Cities / Towns Visited: 6
Countries Visited: 4
Steps Taken Today: 16,936
Steps Taken Around the World: 510,046
Our first day in Brussels didn’t actually involve exploring the city itself at all, in fact we were just using it as a base to journey further out. Our destination for the day: Waterloo. The place where Napoleon fought his last battle and lost. Where his enemies, old and new, joined forces to stop him, and put France back in its box. After a metro train, an intercity train, and a half an hour walk, we finally neared the giant, lion-topped, grassy, man-made hill, that is the Lion’s Mound; a monument made by the King of the Netherlands to commemorate the spot where his son, the Prince of Orange, was wounded during the battle of Waterloo. Climbing the mound would have to wait, however, as we delved into the 1815 Memorial Museum. Audio guide obtained, we jumped straight in. The first part of the museum looks at the French revolution and Napoleon’s rise to power. What started as all ‘Down with the man! Power to the people!’ really just ended in another man sitting on a throne telling everyone what to do and living in the very same ridiculous palace in Versailles that they were all so angry about to begin with. Although some good did come from the revolution and the ensuing decades of Napoleonic wars, for example: the metric system, and the declaration of rights which would go on to become the basis for today’s human rights. That being said it also hugely pushed back women’s rights in the country, and resulted in the deaths of countless people, so it’s a bit of one step forward, seventy-five steps back.
The next part was a huge display of the historic uniforms of many of the parties to the wars; from the French’s signature blue coats and red pants; to the British in their bright red with gold trim; right through to the uniforms of the Scots, Prussians, and soldiers from the British territories, like India. The bright colours look strange when you grow up in a world where camouflage and khaki uniforms are the standard, but when your fighting old school wars, with the smoke of the artillery cannons and infantry muskets obscuring all but a few yards in front of you, it’s easy to see why bright colours were important.
From here we stepped into a 3D movie that ran through the almost hour by hour recap of the Battle of Waterloo; a fight that started around 11:50am and was over by the early evening, but killed tens of thousands of soldiers; a fight the allies only won because the British never lost their stronghold at Hougoumont farm, thus Napoleon kept throwing troops at it and losing them; a French commander wrongly thought the British were retreating and thus sent most of their cavalry after them without the protection of artillery and they lost most of their horses; and finally the Prussians arrived before the French reinforcements. From here, we went through the display about the aftermath of the war, Napoleon’s fall from grace, the restoration of the French monarchy, and the subsequent 100 years of peace in Europe. This part included a skeleton found of a fallen soldier, who must have been quickly buried by his comrades, so that he would not be pillaged by the other army, or by local scavengers; hence why he was found with coins and other personal items still with him.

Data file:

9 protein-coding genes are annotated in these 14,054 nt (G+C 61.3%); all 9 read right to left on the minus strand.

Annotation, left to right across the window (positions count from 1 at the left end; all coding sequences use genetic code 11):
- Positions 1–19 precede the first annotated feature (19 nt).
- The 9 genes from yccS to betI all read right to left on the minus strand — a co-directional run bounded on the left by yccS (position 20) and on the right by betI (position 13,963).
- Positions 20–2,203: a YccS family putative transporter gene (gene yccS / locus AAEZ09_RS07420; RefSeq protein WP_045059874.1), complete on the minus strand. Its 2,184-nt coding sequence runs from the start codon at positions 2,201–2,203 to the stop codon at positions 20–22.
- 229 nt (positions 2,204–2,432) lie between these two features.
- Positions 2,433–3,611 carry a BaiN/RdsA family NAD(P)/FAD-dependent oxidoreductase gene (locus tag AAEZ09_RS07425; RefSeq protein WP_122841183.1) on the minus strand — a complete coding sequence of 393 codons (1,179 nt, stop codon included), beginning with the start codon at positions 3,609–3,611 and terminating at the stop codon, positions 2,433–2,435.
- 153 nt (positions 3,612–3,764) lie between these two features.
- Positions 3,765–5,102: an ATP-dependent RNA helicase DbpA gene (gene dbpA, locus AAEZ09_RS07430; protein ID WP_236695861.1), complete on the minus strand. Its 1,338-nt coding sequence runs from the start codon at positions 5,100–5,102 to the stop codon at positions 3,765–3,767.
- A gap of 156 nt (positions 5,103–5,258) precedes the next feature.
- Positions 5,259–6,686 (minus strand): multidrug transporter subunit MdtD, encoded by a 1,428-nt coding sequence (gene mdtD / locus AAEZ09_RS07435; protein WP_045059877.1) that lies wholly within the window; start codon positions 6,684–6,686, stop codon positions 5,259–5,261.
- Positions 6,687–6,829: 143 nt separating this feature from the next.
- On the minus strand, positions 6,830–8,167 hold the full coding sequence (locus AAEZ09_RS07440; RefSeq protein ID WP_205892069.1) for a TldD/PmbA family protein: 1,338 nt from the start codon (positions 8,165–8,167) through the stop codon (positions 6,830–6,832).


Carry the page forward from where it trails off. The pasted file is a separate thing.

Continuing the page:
Upstairs from the exhibit we were treated to a VR simulation giving us a 3D 360° view of the battle, which was both informative, and my first experience of virtual reality. It wasn’t the best quality, but is was awesome being able to see it from that sort of perspective. The last exhibit in the museum is a panoramic painting in a large rotunda with 110 metres of 12 metre high canvas painted with a full circle view of the battle. It was painted in 1911, and depicts some of the biggest and most important clashes in the battle, and you feel like you’re standing right in the middle of it.
At last it was time to climb the 40 metre high Lion’s Mound. And after all 226 steep stairs to the summit I couldn’t tell if I was out of breath from the climb, or from the view. After everything we’d seen in the museum, it was the perfect conclusion to be able to see the battlefield from above. It may be lush with grass covered fields and forests of trees again, but there are few houses around, leaving it hauntingly similar to how it would have looked before thousands of enemies stormed in and decimated it.